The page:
10 minutes walk from Sanshan Temple is the Kaiji Mazu Temple. Mazu temples are usually very very grand and elaborate, but this one particularly is very very quaint. Located in a small alley and stuck between 2 unattractive buildings, it is very easy to pass by this temple without noticing it. The temple was built in 1662 and is a shrine for Goddesses Mazu and Guan Yin (girl power!). Daoism believes in many deities, so they even adopted deities from Buddhism such as Guan Yin. Despite the small size, this temple is very important for Taiwan’s Mazu worshipers and not to mention very beautiful to look at.
Chikan Lou (赤坎樓)
Chikan Lou or Fort Provintia is an important building in Taiwan’s history. Chikan Lou was built by Zheng Chenggong (鄭成功), also known as Koxinga (guoxingye 國興業). Koxinga was a Ming general who came to Taiwan to expel the Dutch from the island. He blocked the way from Tainan to Anping Port, making the Dutch surrendered. The Dutch were wrong to assume that they could leave Taiwan peacefully as Koxinga killed many of them and gave their women to his soldiers. To commemorate his victory on the siege of Tainan, Koxinga became the governor of Taiwan and built Chikan Lou on top of Fort Provintia’s remains. So nowadays Chikan Lou is a silent proof that beauty did come with pain and sacrifices.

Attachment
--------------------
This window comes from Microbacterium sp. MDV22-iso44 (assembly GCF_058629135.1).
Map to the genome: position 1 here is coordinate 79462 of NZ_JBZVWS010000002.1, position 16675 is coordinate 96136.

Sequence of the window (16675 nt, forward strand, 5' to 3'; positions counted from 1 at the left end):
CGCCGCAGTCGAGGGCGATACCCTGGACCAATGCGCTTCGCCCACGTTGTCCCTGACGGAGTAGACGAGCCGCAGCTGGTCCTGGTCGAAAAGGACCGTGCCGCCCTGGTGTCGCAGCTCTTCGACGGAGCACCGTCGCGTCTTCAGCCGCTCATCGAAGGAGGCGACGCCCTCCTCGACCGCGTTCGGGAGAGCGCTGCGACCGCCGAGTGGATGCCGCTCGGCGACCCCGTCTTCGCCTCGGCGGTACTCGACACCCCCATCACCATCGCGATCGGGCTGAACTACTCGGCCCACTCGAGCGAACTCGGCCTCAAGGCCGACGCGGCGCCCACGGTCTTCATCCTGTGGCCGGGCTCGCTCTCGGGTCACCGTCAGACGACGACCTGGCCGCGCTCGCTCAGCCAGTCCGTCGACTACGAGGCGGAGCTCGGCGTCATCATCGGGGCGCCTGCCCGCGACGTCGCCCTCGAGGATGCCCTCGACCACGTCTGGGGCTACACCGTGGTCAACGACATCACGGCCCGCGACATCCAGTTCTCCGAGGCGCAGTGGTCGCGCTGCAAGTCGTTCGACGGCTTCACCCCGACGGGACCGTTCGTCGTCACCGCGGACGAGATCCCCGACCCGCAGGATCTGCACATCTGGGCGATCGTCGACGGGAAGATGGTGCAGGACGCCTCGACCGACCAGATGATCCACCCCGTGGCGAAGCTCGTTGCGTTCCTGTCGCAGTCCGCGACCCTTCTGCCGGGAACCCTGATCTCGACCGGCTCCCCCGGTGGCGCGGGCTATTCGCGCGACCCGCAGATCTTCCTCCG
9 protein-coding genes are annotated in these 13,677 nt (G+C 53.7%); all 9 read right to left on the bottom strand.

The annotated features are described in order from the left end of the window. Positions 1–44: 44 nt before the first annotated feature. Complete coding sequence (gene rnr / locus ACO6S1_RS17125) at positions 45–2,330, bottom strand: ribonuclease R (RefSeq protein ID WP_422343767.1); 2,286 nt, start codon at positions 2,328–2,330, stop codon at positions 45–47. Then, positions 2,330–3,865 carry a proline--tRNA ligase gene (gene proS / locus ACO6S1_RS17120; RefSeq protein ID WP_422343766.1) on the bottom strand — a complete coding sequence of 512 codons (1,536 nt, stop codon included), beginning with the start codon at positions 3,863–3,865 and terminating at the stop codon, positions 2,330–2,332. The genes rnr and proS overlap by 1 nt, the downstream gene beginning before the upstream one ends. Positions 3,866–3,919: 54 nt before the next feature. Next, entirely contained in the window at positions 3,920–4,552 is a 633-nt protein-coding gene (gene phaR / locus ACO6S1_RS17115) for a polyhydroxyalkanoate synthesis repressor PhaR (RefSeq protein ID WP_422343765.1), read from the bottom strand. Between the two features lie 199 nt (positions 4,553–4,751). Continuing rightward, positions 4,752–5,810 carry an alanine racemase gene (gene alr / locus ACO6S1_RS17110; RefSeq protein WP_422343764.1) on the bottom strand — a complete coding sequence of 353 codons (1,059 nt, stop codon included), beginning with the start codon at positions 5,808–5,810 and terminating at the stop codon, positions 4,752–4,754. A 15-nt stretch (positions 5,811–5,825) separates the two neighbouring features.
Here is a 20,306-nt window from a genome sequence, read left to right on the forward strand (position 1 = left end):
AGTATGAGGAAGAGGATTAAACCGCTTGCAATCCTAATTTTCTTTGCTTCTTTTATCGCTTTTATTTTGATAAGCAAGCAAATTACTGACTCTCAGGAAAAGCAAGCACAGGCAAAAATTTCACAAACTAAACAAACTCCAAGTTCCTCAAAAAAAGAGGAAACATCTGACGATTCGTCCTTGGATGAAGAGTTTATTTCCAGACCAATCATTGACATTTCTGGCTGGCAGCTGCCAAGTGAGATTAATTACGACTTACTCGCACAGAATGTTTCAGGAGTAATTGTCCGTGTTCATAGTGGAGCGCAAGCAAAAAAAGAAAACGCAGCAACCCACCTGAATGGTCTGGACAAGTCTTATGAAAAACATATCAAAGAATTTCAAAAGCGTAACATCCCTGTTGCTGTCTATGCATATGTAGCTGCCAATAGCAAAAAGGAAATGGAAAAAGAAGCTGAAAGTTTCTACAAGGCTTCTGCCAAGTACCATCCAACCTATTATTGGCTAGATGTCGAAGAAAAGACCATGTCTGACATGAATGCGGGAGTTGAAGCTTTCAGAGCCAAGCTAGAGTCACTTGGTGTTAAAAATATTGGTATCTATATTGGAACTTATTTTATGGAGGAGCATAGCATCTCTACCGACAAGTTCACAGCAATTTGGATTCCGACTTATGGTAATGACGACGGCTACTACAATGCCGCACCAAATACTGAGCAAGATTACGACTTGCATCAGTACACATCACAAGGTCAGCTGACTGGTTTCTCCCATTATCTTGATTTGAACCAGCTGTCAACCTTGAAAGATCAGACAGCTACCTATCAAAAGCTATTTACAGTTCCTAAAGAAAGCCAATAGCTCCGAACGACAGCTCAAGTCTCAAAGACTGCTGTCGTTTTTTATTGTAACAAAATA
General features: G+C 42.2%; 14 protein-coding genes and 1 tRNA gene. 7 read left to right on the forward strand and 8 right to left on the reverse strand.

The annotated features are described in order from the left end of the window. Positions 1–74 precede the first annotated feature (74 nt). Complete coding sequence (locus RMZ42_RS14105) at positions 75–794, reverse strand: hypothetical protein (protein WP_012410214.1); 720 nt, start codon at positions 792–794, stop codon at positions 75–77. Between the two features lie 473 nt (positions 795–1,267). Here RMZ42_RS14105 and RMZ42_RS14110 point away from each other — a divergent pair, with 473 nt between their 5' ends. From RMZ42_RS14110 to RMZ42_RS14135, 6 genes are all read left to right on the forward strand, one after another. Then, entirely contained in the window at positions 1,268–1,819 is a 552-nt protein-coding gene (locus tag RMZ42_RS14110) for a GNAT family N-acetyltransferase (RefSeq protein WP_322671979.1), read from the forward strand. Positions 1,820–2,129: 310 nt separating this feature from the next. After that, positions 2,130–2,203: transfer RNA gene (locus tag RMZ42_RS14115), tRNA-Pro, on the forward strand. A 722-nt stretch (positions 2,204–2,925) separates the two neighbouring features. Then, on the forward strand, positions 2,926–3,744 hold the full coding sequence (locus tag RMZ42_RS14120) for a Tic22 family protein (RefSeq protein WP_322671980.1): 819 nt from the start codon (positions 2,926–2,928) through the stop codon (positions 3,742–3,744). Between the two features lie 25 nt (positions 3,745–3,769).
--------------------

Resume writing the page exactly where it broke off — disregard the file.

Random shots of Tainan
a little league baseball team having dinner
an old primary school building dating back to the Japanese period
lanterns hung over small empty streets
buy & burn paper monies for your loved one in the afterlife
this temple alone has lights enough for a football stadiumsome of those delicious Tainan munchiesanother beautiful templeintersectionsa very cheeky billboard literally says LOOK AT MEposing with Confuciussome of the churches in Tainan
Landakungu is the blog of Dane Anwar, a native Jakartan. She loves to travel, read comics, novels, and watch films. After spending 5 years living in Taiwan and 4 months in China, she is finally back in Indonesia, which is going to be her new base for more travels and other interestng things.